Download Mod 2: Backup Parking Sensor. Download The Ultimate Flooring Guide. We previously installed an Air Lift Kit and we're about to tap into it to solve a third-world problem: adding air to our mountain bike tires without a floor pump. It's not by any mean an essential upgrade, but we do actually like it a lot!
If we have to play Tetris each time we need to access something, it isn't gonna work in the long term; we can do better than this. So here it is: The Garage! We're pretty obsessed with our bikes and riding almost everyday means a LOT of maintenance and repairs. For the last two years we improvised repair stands with picnic tables, Adirondack chairs, bike racks, and other unrelated objects that are definitely not suited for the job.
A repair stand is not absolutely necessary, but it makes mechanical sessions much more efficient and enjoyable! People elect to install dash cams for several reasons: evidence in case of accident, prevent fraud, capture footage of a road trip, etc. In the article below, we documented how we installed the Garmin Dash Cam Mini in our Ford Transit and why we chose it. The Ford Keyless Entry Keypad allows to unlock your vehicle, you guessed it, without using your keys. Turns out we use it a lot when going for a bike ride or skiing, because we like to pack light and getting stabbed by your keys when crashing is no fun.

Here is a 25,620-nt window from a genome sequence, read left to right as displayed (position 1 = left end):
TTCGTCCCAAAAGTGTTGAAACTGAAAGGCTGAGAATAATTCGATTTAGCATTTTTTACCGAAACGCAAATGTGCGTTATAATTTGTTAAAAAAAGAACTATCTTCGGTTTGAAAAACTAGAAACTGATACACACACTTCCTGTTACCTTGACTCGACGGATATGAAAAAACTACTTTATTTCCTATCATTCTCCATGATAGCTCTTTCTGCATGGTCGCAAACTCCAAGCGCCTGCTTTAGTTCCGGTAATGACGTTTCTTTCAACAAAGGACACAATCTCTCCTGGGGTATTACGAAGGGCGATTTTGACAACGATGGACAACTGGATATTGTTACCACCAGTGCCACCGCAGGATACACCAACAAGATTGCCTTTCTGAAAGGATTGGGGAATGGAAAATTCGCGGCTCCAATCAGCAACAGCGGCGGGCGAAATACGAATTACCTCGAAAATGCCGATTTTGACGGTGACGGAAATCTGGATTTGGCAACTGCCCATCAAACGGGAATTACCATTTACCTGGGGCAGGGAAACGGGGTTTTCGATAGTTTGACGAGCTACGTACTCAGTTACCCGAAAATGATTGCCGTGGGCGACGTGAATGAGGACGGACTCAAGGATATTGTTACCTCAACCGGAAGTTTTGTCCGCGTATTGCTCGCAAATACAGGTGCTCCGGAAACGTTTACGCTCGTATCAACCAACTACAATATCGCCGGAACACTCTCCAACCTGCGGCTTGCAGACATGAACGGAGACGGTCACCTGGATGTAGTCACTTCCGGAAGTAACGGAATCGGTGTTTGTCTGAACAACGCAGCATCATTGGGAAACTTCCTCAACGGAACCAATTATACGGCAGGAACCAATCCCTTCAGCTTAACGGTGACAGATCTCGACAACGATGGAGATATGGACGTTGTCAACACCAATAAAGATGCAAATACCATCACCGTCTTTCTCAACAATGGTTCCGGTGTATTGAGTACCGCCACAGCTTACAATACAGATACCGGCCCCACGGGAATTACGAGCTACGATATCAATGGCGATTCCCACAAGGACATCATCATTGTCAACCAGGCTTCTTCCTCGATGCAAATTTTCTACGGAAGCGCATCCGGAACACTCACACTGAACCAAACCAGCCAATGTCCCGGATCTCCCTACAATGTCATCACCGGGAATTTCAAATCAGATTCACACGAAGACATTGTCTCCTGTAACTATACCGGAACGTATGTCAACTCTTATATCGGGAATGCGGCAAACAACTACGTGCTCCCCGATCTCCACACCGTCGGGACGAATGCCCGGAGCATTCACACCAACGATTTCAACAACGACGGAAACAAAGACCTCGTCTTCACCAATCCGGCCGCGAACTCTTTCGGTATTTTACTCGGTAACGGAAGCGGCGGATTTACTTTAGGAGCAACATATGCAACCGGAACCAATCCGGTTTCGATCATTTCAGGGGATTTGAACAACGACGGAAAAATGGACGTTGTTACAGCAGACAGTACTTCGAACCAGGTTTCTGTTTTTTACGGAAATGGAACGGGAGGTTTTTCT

Here is how to install and program it! An empty van is not a home! Here is a collection of campervan gear we researched and tested on the road full-time since August If you wish to contact us directly, please use the contact form available in "My Account" faroutride. That means no risk of spilling and no installing a water fill attachment to the outside of your van. We have a 5-gallon clear plastic Hedpak container that our sink drains straight down into.